By ANDY KIRKALDY
VERGENNES — The latest Youth of the Year from the Boys & Girls Club of Greater Vergennes demonstrates the usual requirements for the organization’s annual honor, including leadership in and service to the club, his school and the community.
But the biggest reason that club officials urged Vergennes Union High School junior and city resident John Charles “J.C.” Dugan to go through the demanding essay and interview process for the honor goes under the official heading of “Moral Character.”
Club Executive Director Mike Reiderer said Dugan, a solid student and two-sport varsity athlete this school year, is a perfect role model for how members should treat one another at their School Street clubhouse.
“That’s the reason we as a staff have pushed J.C. to participate the past two years,” Reiderer said. “(We see) the way he supports new members coming in. He’s everybody’s big brother. He’s wonderful ... One of our loftiest goals is to make the club a comfortable place for everybody to be, and to be able to have a diverse makeup of kids. We’re here for everybody, and J.C. really helps promote that. He’s an athlete, yet he hangs out with all different groups here.”
Dugan said that attitude comes naturally. He started attending the club in 2000, when his older brother Adam helped out during after-school hours and it operated in the National Guard Armory on Monkton Road.
Dugan remembers how he was treated in his early days there.
“All the older kids always made me feel very welcomed here, and that was part of the reason why I kept coming back. It didn’t feel like a hostile environment ever. It always felt like a nice place to come,” he said. “And some of the kids that come here are not the most social people, and having people be there for me when I was younger to help me be more social, I think it’s nice to repay the favor and help other kids feel comfortable here.”
Despite Dugan’s qualifications — his service work includes working on Green Up Day, helping run a Kite Fly Day and many other family-friendly events for the club, and he is the club’s leadership group president, helping to plan club events and fund-raising activities — Reiderer said there were three other strong candidates for the local honor.
The decision was made by four judges, club board members Diane Lanpher and Bill Benton and community representatives Doug Hawley and Carol Schreiber. In prevailing, Reiderer said Dugan showed another asset as well as his empathy for his peers.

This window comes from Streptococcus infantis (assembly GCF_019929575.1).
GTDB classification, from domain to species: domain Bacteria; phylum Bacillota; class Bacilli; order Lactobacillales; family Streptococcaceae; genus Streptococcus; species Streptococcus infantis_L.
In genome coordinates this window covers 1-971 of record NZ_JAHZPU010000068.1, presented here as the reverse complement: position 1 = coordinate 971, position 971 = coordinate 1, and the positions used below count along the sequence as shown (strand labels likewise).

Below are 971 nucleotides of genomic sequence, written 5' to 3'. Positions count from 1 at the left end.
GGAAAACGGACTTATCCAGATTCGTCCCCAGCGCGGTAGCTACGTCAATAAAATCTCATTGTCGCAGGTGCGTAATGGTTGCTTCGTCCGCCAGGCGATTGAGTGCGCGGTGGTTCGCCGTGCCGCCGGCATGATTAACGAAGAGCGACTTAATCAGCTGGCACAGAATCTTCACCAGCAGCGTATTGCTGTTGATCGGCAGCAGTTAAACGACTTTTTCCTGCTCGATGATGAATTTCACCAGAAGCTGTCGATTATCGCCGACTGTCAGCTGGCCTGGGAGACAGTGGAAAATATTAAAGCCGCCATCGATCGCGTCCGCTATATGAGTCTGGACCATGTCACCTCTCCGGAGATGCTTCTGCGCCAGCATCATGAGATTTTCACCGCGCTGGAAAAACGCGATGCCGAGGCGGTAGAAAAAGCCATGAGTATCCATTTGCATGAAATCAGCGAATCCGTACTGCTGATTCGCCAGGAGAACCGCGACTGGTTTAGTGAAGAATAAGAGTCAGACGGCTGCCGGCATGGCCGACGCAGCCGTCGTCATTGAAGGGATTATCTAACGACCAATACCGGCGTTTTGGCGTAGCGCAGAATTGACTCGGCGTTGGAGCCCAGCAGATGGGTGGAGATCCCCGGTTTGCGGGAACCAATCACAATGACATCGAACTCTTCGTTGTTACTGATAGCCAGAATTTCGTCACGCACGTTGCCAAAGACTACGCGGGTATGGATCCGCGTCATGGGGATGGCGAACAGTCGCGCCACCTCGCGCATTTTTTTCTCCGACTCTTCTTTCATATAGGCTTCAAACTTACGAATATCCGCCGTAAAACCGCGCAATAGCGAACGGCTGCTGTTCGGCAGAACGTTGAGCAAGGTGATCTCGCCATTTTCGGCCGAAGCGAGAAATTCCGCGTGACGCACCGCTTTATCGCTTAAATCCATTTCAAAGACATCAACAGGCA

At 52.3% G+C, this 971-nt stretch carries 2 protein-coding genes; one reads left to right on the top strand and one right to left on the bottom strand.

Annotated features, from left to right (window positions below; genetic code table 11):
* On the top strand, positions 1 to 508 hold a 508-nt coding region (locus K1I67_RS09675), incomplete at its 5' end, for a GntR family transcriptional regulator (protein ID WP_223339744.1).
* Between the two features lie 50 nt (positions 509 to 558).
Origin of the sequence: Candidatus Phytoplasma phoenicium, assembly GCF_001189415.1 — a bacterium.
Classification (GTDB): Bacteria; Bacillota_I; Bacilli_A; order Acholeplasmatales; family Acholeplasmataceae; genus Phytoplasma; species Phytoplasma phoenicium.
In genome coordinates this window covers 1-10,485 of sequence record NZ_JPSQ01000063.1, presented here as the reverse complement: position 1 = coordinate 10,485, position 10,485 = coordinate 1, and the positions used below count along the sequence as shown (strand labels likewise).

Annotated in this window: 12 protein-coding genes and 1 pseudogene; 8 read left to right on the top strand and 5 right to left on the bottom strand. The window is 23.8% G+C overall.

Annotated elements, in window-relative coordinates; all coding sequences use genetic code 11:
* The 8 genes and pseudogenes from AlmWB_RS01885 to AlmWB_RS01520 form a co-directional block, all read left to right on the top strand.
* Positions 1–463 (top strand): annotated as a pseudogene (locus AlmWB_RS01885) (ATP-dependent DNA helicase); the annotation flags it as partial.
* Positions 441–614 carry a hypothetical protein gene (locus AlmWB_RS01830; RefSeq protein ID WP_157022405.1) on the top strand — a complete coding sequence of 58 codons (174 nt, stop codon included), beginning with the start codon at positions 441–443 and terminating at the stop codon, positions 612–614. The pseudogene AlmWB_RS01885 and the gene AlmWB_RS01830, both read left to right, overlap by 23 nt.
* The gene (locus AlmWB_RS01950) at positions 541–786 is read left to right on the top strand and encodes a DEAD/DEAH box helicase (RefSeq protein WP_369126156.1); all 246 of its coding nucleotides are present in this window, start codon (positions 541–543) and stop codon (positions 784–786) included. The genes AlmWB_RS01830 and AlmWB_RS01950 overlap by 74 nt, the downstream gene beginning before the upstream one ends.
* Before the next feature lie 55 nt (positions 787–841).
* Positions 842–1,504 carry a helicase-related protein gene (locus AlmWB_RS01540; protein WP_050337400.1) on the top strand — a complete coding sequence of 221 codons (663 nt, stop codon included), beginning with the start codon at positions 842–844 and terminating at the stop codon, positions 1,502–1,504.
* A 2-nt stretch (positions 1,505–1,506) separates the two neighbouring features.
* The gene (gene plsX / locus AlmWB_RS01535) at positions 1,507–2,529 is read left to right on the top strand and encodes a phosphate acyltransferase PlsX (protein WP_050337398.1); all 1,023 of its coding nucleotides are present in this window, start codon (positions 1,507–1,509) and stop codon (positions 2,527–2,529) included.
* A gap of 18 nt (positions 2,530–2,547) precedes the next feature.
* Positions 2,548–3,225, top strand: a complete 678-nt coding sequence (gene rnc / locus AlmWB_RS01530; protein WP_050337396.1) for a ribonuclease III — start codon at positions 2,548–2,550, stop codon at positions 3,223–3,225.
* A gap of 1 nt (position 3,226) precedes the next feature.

“They said, as always, it was a very difficult decision, and each of our candidates had a different set of skills,” he said. “What really set J.C. apart was his presentation. He was obviously very comfortable in the interview. He could present himself very well. Public speaking was going to be a clear strength for him.”
Dugan and the other seven winners from the other Boys & Girls’ Clubs in Vermont were honored in Montpelier on April 8, and unlike the past two years, the Vergennes representative did not claim the state youth title. (See related story.) That distinction went to Nick Cain of the Brattleboro club, an environmental activist who had just won a scholarship to Cooper Union Art College in New York City.
Dugan said he got to know Cain during the tour of the Statehouse and Capital Plaza Hotel banquet, and said Cain merited the statewide recognition.
“He was a really nice kid,” he said. “I felt he was deserving.”
Because he didn’t win the state honor, Dugan, who is trying to make up his mind whether to study business or elementary education in college, can try again next year.
“I plan on running again,” he said.
Reiderer is happy to hear that. All the participants in the program learn basic life skills, he said, such as learning to fill out applications, go through interviews and write reflective essays.
They also typically gain in self-esteem and confidence, he said, as he believes was the case with Dugan. Last year, Reiderer said Dugan started the process, but decided to step away. This year, Reiderer said he followed through and reaped the reward.
“For him to be able to make that step and say, ‘I am worth it, and I’m willing to put my self out there,’ ... was something I really saw this year that I thought was great,” Reiderer said.
“Last year I kind of got cold feet and backed out,” he said. “I found it much easier to sit down and write out what I needed to this time. Last year I sat down with it and started writing and either didn’t feel I could do it or didn’t feel I was worthy of the title.”
When pressed, Dugan admitted he was not confident a year ago, something that changed this time around. Now, he has a different attitude about the process.
“It was definitely a really good experience, and I definitely won’t forget it ever,” he said. “I think it just showed me that if I end up going for something, that it’s definitely attainable.”
VERGENNES — The Boys & Girls Club of Greater Vergennes recently named Vergennes Union High School junior J.C. Dugan as its Youth of the Year.
The club honors a member every year for leadership, community service and contributions to the organization. The winner is chosen by a panel of local community members, who interview candidates from the club. The candidates also must submit essays on their career goals, challenges, home and school lives, service and “moral character.”
Locals winners compete against Youths of the Year from the other seven Boys and Girls Clubs in Vermont, and the state winners go on to regional and national competitions. Three Vergennes winners have also won the state competition. Competitors may enter more than once, but once they have won the state title, they are no longer eligible.
The complete list of Vergennes-area club winners is:
2008: Monique Simpson (state winner).
2007: Belinda Hall (state winner).
2006: Belinda Hall.
2005: Curtis Bessette.
2004: Sara Partington.
2003: Sara Donnelly (state winner).
2002: Elizabeth Hall.
2001: Rachel Cobb.
— Andy Kirkaldy